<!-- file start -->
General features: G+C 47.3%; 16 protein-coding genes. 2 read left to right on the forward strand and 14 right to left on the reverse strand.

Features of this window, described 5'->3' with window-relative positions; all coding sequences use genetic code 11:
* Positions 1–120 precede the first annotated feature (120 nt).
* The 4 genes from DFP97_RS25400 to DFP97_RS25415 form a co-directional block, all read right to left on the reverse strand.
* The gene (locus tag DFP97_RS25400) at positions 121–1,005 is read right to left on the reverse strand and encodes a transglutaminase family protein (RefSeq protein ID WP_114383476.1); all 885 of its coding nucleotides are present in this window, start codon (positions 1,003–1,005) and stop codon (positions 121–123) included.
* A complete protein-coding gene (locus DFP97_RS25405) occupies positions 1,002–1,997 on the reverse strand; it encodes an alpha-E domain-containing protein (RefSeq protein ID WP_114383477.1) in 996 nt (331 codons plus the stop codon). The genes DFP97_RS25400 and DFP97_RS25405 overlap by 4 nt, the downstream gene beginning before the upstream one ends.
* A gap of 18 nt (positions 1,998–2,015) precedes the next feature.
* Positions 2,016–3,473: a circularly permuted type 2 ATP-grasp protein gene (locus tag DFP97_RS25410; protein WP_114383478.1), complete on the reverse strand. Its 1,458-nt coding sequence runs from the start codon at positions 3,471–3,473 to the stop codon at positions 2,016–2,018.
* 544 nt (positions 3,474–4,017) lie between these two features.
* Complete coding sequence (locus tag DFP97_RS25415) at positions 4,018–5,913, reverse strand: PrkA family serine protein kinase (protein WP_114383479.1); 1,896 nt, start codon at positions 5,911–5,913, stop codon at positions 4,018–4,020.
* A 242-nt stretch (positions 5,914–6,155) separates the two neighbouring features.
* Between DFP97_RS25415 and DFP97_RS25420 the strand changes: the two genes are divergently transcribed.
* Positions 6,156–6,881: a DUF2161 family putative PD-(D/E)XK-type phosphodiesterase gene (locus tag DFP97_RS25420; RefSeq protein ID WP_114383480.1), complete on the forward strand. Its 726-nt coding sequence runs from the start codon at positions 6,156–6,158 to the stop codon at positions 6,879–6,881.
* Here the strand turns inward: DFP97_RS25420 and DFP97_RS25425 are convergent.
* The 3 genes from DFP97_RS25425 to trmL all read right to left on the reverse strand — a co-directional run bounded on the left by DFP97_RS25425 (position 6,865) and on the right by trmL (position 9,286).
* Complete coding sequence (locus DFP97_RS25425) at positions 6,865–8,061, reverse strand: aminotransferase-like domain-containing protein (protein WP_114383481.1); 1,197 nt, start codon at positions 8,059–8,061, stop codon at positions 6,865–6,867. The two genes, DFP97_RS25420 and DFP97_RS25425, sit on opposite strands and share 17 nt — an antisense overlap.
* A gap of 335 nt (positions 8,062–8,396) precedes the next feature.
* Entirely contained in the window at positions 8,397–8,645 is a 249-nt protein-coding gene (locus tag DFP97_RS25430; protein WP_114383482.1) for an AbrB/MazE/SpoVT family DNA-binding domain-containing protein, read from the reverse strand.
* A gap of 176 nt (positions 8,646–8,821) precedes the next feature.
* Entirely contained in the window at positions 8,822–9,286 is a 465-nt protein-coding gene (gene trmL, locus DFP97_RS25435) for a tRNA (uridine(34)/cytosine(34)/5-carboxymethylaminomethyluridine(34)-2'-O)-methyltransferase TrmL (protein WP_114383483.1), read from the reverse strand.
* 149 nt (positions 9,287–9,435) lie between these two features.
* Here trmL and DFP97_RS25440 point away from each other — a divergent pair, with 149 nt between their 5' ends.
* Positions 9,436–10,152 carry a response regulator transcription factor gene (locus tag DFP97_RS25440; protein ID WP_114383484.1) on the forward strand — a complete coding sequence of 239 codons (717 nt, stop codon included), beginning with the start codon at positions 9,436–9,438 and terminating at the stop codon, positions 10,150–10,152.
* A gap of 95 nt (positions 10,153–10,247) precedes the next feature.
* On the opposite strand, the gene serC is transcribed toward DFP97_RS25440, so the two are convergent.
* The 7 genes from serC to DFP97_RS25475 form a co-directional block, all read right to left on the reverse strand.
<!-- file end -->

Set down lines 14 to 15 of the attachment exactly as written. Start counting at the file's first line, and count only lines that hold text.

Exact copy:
* Here the strand turns inward: DFP97_RS25420 and DFP97_RS25425 are convergent.
* The 3 genes from DFP97_RS25425 to trmL all read right to left on the reverse strand — a co-directional run bounded on the left by DFP97_RS25425 (position 6,865) and on the right by trmL (position 9,286).